Jeremy Barnum — Chief Financial Officer

Yeah, there are always risks and then environment. But the risks in this one I think are quite different from the ones that we have coming out of the global financial crisis. Got it. Thank you.

Operator

Our next question is coming from the line of Steven Chubak from Wolfe Research. Please go ahead, your line is open now.

Steven Chubak — Wolfe Research — Analyst

Hey, Good morning.

Jamie Dimon — Chairman of the Board and Chief Executive Officer

Hey, Steve.

Steven Chubak — Wolfe Research — Analyst

So I wanted to start off with just a follow-up question on card NII. Jeremy you did striking an optimistic tone on the higher spend trends and the potential for the future NII tailwind as payment rates start to normalize. And just looking at the card revenue rate given there are another of inputs in that metric, I was hoping you could just help us isolate the potential NII benefit versus the current baseline from a normalization in payment rates? So just the payment rate normalizing, what would be the incremental step-up in the quarterly NII run rate?

Jeremy Barnum — Chief Financial Officer

Okay. So there’s a lot of pieces in my questions. So, first let’s talk about the revenue rate. So a couple of things. So in terms of the NII, we don’t really see a meaningful uptick in card NII happening this year. Like you might maybe see a tiny bit of it sequentially fourth quarter versus third quarter, but I think it’s going to be pretty hard to see. So I think you want to be thinking about that as 2020 in fact. I’m not going to get into guiding on revenue rate for 2022. And I will actually point out that we’re in the market right now competing aggressively with some great offers and I’m happy to say actually the client acquisition in cards is doing great and we’re seeing great uptake on the offers, but that comes with a bit of elevated marketing expense. So as I look out the next quarter, you might actually see a bit of a dip in the revenue rate just because of the way the accounting works there.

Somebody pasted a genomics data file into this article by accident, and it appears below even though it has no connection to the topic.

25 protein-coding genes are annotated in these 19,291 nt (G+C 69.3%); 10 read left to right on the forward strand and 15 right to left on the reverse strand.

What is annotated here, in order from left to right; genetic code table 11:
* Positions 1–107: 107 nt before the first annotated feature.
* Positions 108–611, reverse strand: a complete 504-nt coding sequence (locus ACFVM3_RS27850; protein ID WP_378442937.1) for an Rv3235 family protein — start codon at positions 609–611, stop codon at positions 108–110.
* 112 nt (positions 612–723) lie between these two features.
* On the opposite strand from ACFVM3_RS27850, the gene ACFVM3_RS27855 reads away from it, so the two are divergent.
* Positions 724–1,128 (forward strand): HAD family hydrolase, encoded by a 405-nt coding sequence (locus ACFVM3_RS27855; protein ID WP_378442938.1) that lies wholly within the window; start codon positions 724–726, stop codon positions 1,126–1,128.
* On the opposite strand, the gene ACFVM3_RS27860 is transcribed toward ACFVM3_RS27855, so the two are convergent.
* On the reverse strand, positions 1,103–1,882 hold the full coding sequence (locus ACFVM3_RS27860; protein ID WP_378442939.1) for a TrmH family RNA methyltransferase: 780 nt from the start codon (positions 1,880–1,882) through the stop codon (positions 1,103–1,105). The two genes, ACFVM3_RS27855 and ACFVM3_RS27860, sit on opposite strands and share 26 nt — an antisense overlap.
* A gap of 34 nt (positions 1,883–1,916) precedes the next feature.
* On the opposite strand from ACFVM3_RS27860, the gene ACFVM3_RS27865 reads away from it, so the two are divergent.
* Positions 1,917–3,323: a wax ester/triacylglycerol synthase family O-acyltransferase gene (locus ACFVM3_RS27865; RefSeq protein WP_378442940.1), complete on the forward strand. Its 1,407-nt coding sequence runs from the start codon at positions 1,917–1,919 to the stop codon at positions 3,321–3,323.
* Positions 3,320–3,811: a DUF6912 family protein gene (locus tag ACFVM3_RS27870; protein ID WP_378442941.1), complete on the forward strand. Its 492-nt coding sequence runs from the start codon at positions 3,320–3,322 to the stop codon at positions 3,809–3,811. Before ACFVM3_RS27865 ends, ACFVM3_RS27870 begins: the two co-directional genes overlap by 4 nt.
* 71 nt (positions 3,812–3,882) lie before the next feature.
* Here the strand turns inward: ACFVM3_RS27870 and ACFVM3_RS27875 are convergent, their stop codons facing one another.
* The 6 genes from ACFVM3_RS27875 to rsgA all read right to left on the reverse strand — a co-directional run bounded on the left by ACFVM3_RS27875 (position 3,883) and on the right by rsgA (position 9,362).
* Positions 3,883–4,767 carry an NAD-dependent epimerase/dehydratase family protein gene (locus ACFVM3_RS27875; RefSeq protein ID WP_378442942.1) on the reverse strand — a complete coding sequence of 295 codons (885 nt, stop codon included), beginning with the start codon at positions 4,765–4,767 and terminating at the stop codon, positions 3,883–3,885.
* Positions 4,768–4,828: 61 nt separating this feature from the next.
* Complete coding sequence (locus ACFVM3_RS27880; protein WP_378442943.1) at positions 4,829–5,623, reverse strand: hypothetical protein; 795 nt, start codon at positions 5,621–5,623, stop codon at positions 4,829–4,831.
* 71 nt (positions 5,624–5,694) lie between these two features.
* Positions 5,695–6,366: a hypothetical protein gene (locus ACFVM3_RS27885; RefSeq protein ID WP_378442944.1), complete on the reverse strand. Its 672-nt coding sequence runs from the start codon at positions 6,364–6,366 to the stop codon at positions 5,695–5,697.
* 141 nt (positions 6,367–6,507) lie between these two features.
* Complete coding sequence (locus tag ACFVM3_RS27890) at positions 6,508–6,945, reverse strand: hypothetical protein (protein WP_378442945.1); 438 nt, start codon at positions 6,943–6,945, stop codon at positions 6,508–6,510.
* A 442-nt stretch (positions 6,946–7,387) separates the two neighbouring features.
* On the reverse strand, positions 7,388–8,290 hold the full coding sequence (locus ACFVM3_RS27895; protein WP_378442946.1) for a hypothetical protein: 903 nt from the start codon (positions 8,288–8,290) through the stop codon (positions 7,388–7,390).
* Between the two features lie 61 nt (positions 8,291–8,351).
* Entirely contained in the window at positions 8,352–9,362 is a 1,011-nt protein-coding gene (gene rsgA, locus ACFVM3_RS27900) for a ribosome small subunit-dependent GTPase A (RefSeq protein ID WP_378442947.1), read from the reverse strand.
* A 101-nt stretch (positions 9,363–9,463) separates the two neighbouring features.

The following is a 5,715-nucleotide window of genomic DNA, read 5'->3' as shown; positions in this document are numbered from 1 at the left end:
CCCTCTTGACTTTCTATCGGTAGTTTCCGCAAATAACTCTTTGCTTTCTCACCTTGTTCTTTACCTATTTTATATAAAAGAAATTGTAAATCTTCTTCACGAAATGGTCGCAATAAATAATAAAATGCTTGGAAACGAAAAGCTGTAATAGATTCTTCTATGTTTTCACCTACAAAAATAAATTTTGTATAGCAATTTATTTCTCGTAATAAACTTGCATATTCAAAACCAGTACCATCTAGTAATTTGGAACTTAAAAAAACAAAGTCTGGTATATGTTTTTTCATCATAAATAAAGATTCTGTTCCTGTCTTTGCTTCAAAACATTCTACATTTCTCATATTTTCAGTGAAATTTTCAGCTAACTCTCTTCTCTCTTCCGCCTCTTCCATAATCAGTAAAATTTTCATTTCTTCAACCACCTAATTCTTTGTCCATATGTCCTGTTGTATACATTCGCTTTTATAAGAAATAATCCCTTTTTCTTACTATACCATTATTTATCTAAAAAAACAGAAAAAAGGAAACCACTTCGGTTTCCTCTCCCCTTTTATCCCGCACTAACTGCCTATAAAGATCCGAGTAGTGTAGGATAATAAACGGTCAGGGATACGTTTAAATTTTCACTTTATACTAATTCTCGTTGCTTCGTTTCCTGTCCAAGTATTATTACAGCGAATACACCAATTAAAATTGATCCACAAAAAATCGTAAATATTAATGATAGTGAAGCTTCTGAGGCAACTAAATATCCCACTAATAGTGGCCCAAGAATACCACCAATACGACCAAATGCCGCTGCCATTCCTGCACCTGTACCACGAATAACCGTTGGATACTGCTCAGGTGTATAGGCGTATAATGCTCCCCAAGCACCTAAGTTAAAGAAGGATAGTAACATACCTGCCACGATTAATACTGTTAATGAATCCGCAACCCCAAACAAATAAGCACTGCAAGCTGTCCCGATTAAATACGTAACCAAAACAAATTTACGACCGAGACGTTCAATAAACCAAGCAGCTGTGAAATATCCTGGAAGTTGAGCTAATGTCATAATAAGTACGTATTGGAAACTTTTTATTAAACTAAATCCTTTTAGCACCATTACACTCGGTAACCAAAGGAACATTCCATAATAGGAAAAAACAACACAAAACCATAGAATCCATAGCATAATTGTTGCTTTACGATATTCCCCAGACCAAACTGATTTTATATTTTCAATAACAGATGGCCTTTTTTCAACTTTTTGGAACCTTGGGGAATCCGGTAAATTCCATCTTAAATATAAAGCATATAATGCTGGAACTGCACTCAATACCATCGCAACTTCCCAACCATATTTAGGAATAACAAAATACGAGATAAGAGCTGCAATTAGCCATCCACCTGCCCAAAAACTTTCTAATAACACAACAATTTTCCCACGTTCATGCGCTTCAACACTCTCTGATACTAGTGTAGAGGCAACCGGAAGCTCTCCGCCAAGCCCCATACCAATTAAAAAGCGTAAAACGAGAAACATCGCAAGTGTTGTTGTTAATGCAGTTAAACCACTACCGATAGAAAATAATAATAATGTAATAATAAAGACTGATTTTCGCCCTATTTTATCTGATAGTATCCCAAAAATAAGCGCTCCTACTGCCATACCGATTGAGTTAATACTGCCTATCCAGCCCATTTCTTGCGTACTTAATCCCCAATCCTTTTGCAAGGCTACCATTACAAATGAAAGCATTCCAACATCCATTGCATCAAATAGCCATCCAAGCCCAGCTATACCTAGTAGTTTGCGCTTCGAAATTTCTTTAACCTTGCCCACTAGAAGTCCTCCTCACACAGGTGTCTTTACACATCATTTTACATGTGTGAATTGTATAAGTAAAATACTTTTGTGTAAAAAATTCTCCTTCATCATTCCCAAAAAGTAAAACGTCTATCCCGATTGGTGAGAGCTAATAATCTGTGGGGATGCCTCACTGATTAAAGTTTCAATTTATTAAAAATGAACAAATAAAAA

Steven Chubak — Wolfe Research — Analyst

Okay. And for my follow-up, Jeremy. I just wanted to ask or at least honed in on one comment you made, where you said you could potentially still manage to a 12% capital target. I was just trying to better understand how much capital cushion you are looking to manage to under the SCB? And if the G-SIB surcharge is not recalibrated, where do you think you’ll have to run on a steady state basis just because it feels like waiting for to go, we haven’t seen any changes on the re-calibration front, specifically with the G-SIB surcharge.

Jeremy Barnum — Chief Financial Officer